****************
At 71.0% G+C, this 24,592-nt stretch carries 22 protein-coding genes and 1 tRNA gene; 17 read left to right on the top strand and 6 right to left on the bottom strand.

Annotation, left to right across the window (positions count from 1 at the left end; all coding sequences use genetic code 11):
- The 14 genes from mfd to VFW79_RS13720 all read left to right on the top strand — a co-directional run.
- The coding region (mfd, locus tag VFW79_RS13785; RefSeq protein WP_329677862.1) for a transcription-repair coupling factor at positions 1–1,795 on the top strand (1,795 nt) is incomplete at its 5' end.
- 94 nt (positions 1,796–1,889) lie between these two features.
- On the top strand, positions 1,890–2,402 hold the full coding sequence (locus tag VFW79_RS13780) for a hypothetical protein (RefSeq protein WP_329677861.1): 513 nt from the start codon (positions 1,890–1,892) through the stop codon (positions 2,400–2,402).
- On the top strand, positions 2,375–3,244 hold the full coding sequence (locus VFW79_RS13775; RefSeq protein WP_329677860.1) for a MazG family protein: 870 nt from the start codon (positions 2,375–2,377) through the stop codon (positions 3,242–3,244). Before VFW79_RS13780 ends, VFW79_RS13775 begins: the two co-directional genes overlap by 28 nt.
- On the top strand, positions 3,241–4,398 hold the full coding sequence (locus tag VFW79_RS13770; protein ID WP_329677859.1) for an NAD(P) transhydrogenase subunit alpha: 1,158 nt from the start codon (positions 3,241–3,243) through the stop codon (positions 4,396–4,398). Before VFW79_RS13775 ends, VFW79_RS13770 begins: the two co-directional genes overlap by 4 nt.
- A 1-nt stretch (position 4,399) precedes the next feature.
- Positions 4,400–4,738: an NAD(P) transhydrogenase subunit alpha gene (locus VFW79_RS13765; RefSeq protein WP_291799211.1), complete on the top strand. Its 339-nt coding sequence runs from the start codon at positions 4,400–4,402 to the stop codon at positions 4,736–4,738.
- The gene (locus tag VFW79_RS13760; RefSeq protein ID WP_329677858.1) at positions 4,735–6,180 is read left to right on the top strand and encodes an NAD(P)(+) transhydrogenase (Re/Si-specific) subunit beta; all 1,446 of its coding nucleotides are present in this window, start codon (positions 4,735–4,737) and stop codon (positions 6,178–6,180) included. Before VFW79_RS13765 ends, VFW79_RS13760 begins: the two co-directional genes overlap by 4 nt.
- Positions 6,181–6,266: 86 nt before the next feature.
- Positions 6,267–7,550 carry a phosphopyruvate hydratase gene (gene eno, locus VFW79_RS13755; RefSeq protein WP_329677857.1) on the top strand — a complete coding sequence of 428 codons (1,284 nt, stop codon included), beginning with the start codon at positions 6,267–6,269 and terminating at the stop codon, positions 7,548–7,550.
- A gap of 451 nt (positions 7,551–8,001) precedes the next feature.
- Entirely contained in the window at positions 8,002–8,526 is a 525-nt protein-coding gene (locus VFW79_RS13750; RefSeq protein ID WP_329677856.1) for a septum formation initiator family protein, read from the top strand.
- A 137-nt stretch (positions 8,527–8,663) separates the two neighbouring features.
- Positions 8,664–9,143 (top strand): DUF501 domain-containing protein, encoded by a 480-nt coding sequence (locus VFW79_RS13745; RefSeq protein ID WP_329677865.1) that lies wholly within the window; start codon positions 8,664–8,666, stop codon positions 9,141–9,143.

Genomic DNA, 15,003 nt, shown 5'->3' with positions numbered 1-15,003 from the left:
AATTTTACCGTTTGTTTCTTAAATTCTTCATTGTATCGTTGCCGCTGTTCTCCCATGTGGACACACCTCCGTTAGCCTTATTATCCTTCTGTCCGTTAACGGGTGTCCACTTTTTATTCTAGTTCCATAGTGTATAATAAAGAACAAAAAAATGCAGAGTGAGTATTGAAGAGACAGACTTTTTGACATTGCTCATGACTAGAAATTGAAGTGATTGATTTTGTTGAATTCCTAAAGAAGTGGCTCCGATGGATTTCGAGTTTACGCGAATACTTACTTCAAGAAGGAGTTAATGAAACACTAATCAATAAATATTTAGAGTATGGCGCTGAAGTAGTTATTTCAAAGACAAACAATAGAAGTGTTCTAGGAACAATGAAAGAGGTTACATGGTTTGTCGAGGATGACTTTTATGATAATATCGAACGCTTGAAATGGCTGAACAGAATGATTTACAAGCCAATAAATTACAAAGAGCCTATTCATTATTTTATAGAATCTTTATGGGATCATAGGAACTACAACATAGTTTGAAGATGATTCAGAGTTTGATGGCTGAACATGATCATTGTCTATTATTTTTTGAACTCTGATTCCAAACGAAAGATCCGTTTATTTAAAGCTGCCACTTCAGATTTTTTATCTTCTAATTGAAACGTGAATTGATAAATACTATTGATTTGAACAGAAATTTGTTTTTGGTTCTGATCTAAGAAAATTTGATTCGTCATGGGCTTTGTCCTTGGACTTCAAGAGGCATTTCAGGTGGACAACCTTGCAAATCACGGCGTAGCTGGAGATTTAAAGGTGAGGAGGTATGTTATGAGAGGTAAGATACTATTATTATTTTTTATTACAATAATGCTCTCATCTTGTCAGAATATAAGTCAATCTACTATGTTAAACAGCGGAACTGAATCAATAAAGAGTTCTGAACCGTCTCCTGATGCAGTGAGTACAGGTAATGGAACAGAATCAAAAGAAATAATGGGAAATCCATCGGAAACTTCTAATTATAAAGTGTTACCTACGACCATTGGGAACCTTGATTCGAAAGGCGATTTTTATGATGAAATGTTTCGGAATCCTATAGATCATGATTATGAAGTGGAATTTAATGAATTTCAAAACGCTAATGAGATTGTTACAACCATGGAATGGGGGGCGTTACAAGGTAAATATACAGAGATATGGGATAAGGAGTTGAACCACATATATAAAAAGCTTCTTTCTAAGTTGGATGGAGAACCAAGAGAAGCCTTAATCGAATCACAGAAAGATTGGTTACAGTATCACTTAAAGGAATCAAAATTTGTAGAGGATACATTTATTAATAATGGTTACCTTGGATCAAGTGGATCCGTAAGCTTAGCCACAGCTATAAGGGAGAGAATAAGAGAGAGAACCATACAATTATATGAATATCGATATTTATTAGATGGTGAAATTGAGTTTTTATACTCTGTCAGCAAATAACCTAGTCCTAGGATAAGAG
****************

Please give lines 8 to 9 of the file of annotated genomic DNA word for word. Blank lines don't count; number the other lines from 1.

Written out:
- On the top strand, positions 3,241–4,398 hold the full coding sequence (locus tag VFW79_RS13770; protein ID WP_329677859.1) for an NAD(P) transhydrogenase subunit alpha: 1,158 nt from the start codon (positions 3,241–3,243) through the stop codon (positions 4,396–4,398). Before VFW79_RS13775 ends, VFW79_RS13770 begins: the two co-directional genes overlap by 4 nt.
- A 1-nt stretch (position 4,399) precedes the next feature.